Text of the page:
Maven 2 vs. Ant (revisited)

Almost a year since I made this entry and I think Maven is great for open source and commercial apps. Sure, there may be a few things you want to do that don't fit into the "Maven way" but for the most part, it is a great build system. Also, any one that uses IntelliJ Idea will fall in love with Maven on first use (I guess it handles Eclipse project files just as well).

I recently worked on converting a JBoss Portal module from Ant to Maven and you can read about a few generic problems that I ran into and how to overcome them.

Also, one very powerful feature of Maven that I am messing around with right now is filtering and profile "mashups". Lets say, I want LRD (local rapid development ;-) on my workstation using Tomcat. Usually I would use the Jetty plugin because it is the ultimate for Maven LRD, but the majority of the time and to match what is in production, developers use Tomcat at a minimum. Here is a quick tip for creating a shared distributable app using the aforementioned.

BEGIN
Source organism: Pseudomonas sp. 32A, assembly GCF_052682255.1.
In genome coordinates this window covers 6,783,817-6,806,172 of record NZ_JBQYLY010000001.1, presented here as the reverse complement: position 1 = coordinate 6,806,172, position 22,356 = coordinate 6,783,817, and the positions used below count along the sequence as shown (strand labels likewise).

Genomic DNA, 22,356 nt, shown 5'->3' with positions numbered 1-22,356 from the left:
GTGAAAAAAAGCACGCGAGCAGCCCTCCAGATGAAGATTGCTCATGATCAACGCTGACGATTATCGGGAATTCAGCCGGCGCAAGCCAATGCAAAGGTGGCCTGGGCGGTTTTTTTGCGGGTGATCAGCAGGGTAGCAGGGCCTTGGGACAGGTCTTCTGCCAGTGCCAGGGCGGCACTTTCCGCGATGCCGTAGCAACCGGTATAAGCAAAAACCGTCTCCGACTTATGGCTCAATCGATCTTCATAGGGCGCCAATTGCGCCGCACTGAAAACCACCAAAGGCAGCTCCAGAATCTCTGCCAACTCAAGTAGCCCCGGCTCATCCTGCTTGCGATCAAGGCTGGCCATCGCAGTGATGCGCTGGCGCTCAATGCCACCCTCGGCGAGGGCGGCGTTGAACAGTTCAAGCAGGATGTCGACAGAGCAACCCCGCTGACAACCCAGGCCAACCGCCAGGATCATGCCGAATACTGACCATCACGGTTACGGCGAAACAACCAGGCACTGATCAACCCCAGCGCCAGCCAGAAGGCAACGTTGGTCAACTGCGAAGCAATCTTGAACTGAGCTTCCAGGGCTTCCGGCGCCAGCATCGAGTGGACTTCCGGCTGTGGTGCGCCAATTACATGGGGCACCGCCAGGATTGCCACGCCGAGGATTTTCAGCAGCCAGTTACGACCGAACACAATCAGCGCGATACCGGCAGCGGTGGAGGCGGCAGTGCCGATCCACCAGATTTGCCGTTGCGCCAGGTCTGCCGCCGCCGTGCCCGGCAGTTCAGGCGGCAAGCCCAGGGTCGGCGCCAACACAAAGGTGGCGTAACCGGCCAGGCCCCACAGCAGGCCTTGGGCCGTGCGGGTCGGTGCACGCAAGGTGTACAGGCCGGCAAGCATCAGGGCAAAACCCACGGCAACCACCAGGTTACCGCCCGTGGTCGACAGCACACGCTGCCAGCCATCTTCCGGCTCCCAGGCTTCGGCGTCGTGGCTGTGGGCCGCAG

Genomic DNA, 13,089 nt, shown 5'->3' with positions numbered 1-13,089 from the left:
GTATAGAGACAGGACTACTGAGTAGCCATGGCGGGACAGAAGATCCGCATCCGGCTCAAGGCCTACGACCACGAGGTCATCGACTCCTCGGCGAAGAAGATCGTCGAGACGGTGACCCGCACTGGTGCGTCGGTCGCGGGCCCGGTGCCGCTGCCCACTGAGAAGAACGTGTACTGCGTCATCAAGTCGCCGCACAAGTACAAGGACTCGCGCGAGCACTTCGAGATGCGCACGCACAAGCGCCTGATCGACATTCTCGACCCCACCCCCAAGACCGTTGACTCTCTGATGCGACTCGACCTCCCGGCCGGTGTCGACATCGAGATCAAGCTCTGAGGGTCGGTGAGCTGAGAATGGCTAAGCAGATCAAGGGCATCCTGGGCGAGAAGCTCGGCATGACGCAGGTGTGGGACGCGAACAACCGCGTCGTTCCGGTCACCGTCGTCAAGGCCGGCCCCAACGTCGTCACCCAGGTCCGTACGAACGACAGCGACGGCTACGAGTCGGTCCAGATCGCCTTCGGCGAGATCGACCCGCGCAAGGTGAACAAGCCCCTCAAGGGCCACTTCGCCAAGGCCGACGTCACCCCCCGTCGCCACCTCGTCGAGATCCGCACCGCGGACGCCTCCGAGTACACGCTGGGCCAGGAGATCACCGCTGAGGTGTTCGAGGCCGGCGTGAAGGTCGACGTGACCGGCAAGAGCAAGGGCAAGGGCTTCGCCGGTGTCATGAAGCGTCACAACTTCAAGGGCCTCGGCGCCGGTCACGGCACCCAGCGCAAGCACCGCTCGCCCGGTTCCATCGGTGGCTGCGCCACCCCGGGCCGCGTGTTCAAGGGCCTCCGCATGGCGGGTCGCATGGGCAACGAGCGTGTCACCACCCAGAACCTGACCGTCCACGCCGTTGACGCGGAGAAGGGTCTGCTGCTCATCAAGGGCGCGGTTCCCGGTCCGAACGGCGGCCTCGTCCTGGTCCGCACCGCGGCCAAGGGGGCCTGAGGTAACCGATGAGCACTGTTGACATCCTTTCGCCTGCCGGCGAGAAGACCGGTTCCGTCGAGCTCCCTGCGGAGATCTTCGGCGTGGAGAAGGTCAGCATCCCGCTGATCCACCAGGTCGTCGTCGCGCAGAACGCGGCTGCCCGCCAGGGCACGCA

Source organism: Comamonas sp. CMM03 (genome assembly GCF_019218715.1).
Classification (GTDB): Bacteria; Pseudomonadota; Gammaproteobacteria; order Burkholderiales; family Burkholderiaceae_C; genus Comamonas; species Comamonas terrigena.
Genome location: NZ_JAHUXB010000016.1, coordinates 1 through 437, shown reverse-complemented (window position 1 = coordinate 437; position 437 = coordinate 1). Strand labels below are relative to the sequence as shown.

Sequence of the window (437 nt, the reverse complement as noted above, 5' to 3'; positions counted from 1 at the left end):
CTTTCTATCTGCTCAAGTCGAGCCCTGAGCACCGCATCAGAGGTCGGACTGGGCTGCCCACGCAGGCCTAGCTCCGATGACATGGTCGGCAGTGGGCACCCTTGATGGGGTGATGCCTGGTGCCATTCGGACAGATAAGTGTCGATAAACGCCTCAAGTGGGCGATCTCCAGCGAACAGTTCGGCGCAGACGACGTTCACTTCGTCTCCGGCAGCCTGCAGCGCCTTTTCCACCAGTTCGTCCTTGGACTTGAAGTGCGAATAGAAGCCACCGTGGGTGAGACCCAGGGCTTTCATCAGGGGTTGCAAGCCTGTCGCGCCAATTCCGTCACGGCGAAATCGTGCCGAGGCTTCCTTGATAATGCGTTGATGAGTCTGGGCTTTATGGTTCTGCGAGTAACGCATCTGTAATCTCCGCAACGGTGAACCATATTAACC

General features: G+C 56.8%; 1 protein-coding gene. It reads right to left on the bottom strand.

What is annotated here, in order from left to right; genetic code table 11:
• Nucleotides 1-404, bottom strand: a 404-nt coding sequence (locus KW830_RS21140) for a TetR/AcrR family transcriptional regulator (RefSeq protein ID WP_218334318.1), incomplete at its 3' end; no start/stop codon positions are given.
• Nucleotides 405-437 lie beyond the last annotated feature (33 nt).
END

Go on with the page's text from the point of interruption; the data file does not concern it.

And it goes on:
In a existing Maven app, create the following structure:

 
src 
|-main 
|-filters 
|-tomcat.properties 
|-resources 
|-context.xml 

In your pom.xml we have something like

:
 
<profile> 
 <id>tomcat</id> 
 <activation> 
 <activeByDefault>false</activeByDefault> 

 </activation> 
 
 <build> 
 
 <filters> 
 <filter>src/main/filters/tomcat.properties</filter> 

 </filters> 
 
 <resources> 
 <resource> 
 <directory>${basedir}/src/main/resources</directory> 

 <filtering>true</filtering> 
 <targetPath>../${build.finalName}/META-INF</targetPath> 
 <includes> 
 <include>context.xml</include> 

 </includes> 
 </resource> 
 </resources> 

in tomcat.properties

 
context.docBase=${basedir}/target/${project.build.finalName} 
context.path=/${project.build.finalName} 

and in context.xml

 
<Context path="${context.path}" docBase="${context.docBase}" reloadable="true"/> 

Once you have all of this in place (along with a good cargo config found in this post) you will be on your way to a enjoyable, easy development setup.

So now, all you have to do to hot deploy your maven app to a running instance of Tomcat is type the following: mvn install -Ptomcat
This will compile and deploy your changes quickly. You can also set your IDE to copy jsp/xhtml files over using a keyboard shortcut mapping (easy to do with Idea) so for UI changes you don't have to hot deploy every time.

This example just scratches the surface of what mixing profiles with filtering can do. You could have a filtering/profile mechanism for every possible scenario.